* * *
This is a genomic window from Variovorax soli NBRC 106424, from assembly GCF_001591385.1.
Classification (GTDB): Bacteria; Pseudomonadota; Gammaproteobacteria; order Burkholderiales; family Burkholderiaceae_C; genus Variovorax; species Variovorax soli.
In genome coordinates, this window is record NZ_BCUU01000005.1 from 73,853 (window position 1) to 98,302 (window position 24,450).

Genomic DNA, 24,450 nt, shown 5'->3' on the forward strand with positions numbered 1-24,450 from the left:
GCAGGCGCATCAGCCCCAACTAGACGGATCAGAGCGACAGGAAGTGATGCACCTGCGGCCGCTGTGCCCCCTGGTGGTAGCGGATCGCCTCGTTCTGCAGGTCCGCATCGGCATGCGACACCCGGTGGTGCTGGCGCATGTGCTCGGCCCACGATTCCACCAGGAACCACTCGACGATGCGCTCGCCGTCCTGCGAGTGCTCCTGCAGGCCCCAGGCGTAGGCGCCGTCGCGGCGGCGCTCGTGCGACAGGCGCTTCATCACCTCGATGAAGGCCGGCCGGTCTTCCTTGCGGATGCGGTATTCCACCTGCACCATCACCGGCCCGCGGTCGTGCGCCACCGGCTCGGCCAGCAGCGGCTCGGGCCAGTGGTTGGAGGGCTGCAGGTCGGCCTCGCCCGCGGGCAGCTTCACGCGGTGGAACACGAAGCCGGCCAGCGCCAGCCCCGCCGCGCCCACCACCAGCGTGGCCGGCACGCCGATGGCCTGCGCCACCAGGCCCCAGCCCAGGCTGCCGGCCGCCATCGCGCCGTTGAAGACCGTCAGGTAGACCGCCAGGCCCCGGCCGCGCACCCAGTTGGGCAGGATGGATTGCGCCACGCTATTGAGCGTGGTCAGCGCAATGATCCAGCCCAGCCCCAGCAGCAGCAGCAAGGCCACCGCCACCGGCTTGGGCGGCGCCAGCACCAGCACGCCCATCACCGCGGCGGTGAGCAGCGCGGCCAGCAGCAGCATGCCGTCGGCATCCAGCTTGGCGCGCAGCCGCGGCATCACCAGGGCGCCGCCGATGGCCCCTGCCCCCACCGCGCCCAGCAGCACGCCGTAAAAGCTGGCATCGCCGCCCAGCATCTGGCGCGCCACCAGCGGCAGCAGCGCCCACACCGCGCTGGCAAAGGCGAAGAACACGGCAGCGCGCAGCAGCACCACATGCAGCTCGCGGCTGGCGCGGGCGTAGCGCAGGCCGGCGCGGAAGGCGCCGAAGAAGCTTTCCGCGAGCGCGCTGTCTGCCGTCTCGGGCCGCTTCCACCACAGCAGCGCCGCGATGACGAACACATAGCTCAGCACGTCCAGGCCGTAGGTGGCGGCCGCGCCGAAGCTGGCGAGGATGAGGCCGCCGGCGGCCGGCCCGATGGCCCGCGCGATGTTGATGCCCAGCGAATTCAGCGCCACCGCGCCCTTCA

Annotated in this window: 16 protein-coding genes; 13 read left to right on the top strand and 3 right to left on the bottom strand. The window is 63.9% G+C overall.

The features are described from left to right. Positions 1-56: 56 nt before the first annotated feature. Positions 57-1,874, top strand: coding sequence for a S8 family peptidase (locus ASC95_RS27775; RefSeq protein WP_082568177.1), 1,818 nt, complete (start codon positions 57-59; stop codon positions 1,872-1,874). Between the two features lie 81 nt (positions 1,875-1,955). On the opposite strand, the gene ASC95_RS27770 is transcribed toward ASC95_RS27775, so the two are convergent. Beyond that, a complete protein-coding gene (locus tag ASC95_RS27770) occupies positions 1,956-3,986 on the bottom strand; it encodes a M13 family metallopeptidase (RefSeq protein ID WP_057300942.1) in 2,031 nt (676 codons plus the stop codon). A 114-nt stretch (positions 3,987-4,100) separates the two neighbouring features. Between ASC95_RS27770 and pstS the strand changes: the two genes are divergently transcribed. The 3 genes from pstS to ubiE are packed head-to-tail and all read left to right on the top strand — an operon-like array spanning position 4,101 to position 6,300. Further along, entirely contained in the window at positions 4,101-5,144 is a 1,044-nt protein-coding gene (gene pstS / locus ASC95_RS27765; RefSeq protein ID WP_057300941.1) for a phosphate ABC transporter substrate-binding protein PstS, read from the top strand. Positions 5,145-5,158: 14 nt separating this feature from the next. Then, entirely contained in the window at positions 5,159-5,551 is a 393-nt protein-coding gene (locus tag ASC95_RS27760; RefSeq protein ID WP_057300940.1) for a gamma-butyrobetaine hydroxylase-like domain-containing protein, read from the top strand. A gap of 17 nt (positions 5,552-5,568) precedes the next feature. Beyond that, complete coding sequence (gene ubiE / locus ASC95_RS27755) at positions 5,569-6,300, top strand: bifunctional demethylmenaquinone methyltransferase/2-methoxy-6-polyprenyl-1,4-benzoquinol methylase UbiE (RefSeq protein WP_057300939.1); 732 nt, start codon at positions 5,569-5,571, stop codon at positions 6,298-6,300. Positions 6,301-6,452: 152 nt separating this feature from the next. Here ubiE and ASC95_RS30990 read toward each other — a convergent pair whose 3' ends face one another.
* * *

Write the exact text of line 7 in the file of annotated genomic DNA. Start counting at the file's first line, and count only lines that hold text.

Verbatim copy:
The features are described from left to right. Positions 1-56: 56 nt before the first annotated feature. Positions 57-1,874, top strand: coding sequence for a S8 family peptidase (locus ASC95_RS27775; RefSeq protein WP_082568177.1), 1,818 nt, complete (start codon positions 57-59; stop codon positions 1,872-1,874). Between the two features lie 81 nt (positions 1,875-1,955). On the opposite strand, the gene ASC95_RS27770 is transcribed toward ASC95_RS27775, so the two are convergent. Beyond that, a complete protein-coding gene (locus tag ASC95_RS27770) occupies positions 1,956-3,986 on the bottom strand; it encodes a M13 family metallopeptidase (RefSeq protein ID WP_057300942.1) in 2,031 nt (676 codons plus the stop codon). A 114-nt stretch (positions 3,987-4,100) separates the two neighbouring features. Between ASC95_RS27770 and pstS the strand changes: the two genes are divergently transcribed. The 3 genes from pstS to ubiE are packed head-to-tail and all read left to right on the top strand — an operon-like array spanning position 4,101 to position 6,300. Further along, entirely contained in the window at positions 4,101-5,144 is a 1,044-nt protein-coding gene (gene pstS / locus ASC95_RS27765; RefSeq protein ID WP_057300941.1) for a phosphate ABC transporter substrate-binding protein PstS, read from the top strand. Positions 5,145-5,158: 14 nt separating this feature from the next. Then, entirely contained in the window at positions 5,159-5,551 is a 393-nt protein-coding gene (locus tag ASC95_RS27760; RefSeq protein ID WP_057300940.1) for a gamma-butyrobetaine hydroxylase-like domain-containing protein, read from the top strand. A gap of 17 nt (positions 5,552-5,568) precedes the next feature. Beyond that, complete coding sequence (gene ubiE / locus ASC95_RS27755) at positions 5,569-6,300, top strand: bifunctional demethylmenaquinone methyltransferase/2-methoxy-6-polyprenyl-1,4-benzoquinol methylase UbiE (RefSeq protein WP_057300939.1); 732 nt, start codon at positions 5,569-5,571, stop codon at positions 6,298-6,300. Positions 6,301-6,452: 152 nt separating this feature from the next. Here ubiE and ASC95_RS30990 read toward each other — a convergent pair whose 3' ends face one another.